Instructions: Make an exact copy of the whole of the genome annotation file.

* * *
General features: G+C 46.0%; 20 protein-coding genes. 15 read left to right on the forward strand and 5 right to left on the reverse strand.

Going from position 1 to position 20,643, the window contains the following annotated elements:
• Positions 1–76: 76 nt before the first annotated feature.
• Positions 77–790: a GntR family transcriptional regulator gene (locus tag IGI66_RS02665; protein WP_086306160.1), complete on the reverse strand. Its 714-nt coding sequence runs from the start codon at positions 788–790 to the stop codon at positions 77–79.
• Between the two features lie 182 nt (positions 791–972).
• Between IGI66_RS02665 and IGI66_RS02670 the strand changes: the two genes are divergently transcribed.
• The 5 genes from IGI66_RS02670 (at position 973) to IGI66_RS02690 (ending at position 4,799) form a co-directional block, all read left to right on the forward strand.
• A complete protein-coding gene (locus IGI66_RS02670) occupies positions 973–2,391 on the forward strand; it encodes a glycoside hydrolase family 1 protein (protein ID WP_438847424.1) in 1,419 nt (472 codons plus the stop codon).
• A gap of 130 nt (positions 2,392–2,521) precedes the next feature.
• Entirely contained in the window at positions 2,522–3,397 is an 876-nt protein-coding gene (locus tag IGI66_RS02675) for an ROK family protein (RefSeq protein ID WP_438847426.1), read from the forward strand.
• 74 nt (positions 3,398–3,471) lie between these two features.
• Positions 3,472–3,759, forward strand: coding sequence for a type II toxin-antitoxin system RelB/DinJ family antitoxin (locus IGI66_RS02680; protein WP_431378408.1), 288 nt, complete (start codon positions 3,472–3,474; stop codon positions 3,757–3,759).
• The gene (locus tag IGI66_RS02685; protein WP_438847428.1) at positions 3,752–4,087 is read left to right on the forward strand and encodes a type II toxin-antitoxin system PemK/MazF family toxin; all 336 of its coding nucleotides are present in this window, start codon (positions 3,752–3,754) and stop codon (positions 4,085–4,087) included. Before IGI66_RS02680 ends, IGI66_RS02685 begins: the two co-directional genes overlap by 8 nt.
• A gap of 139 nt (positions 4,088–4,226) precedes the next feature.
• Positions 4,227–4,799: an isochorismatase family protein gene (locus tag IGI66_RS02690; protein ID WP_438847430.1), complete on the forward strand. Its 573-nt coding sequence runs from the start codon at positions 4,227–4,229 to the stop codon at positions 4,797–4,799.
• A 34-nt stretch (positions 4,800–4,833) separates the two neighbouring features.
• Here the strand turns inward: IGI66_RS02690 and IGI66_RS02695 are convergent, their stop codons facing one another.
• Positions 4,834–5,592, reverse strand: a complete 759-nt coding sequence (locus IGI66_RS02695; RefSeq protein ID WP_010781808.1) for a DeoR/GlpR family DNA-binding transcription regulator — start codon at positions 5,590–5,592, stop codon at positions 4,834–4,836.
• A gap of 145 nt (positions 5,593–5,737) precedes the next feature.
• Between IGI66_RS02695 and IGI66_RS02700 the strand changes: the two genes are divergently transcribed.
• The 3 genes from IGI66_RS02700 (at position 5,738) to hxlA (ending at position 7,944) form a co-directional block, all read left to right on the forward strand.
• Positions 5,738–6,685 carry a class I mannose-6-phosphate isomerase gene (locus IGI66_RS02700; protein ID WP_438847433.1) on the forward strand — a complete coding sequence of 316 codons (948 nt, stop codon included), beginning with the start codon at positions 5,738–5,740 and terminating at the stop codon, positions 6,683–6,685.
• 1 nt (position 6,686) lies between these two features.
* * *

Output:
General features: G+C 46.0%; 20 protein-coding genes. 15 read left to right on the forward strand and 5 right to left on the reverse strand.

Going from position 1 to position 20,643, the window contains the following annotated elements:
• Positions 1–76: 76 nt before the first annotated feature.
• Positions 77–790: a GntR family transcriptional regulator gene (locus tag IGI66_RS02665; protein WP_086306160.1), complete on the reverse strand. Its 714-nt coding sequence runs from the start codon at positions 788–790 to the stop codon at positions 77–79.
• Between the two features lie 182 nt (positions 791–972).
• Between IGI66_RS02665 and IGI66_RS02670 the strand changes: the two genes are divergently transcribed.
• The 5 genes from IGI66_RS02670 (at position 973) to IGI66_RS02690 (ending at position 4,799) form a co-directional block, all read left to right on the forward strand.
• A complete protein-coding gene (locus IGI66_RS02670) occupies positions 973–2,391 on the forward strand; it encodes a glycoside hydrolase family 1 protein (protein ID WP_438847424.1) in 1,419 nt (472 codons plus the stop codon).
• A gap of 130 nt (positions 2,392–2,521) precedes the next feature.
• Entirely contained in the window at positions 2,522–3,397 is an 876-nt protein-coding gene (locus tag IGI66_RS02675) for an ROK family protein (RefSeq protein ID WP_438847426.1), read from the forward strand.
• 74 nt (positions 3,398–3,471) lie between these two features.
• Positions 3,472–3,759, forward strand: coding sequence for a type II toxin-antitoxin system RelB/DinJ family antitoxin (locus IGI66_RS02680; protein WP_431378408.1), 288 nt, complete (start codon positions 3,472–3,474; stop codon positions 3,757–3,759).
• The gene (locus tag IGI66_RS02685; protein WP_438847428.1) at positions 3,752–4,087 is read left to right on the forward strand and encodes a type II toxin-antitoxin system PemK/MazF family toxin; all 336 of its coding nucleotides are present in this window, start codon (positions 3,752–3,754) and stop codon (positions 4,085–4,087) included. Before IGI66_RS02680 ends, IGI66_RS02685 begins: the two co-directional genes overlap by 8 nt.
• A gap of 139 nt (positions 4,088–4,226) precedes the next feature.
• Positions 4,227–4,799: an isochorismatase family protein gene (locus tag IGI66_RS02690; protein ID WP_438847430.1), complete on the forward strand. Its 573-nt coding sequence runs from the start codon at positions 4,227–4,229 to the stop codon at positions 4,797–4,799.
• A 34-nt stretch (positions 4,800–4,833) separates the two neighbouring features.
• Here the strand turns inward: IGI66_RS02690 and IGI66_RS02695 are convergent, their stop codons facing one another.
• Positions 4,834–5,592, reverse strand: a complete 759-nt coding sequence (locus IGI66_RS02695; RefSeq protein ID WP_010781808.1) for a DeoR/GlpR family DNA-binding transcription regulator — start codon at positions 5,590–5,592, stop codon at positions 4,834–4,836.
• A gap of 145 nt (positions 5,593–5,737) precedes the next feature.
• Between IGI66_RS02695 and IGI66_RS02700 the strand changes: the two genes are divergently transcribed.
• The 3 genes from IGI66_RS02700 (at position 5,738) to hxlA (ending at position 7,944) form a co-directional block, all read left to right on the forward strand.
• Positions 5,738–6,685 carry a class I mannose-6-phosphate isomerase gene (locus IGI66_RS02700; protein ID WP_438847433.1) on the forward strand — a complete coding sequence of 316 codons (948 nt, stop codon included), beginning with the start codon at positions 5,738–5,740 and terminating at the stop codon, positions 6,683–6,685.
• 1 nt (position 6,686) lies between these two features.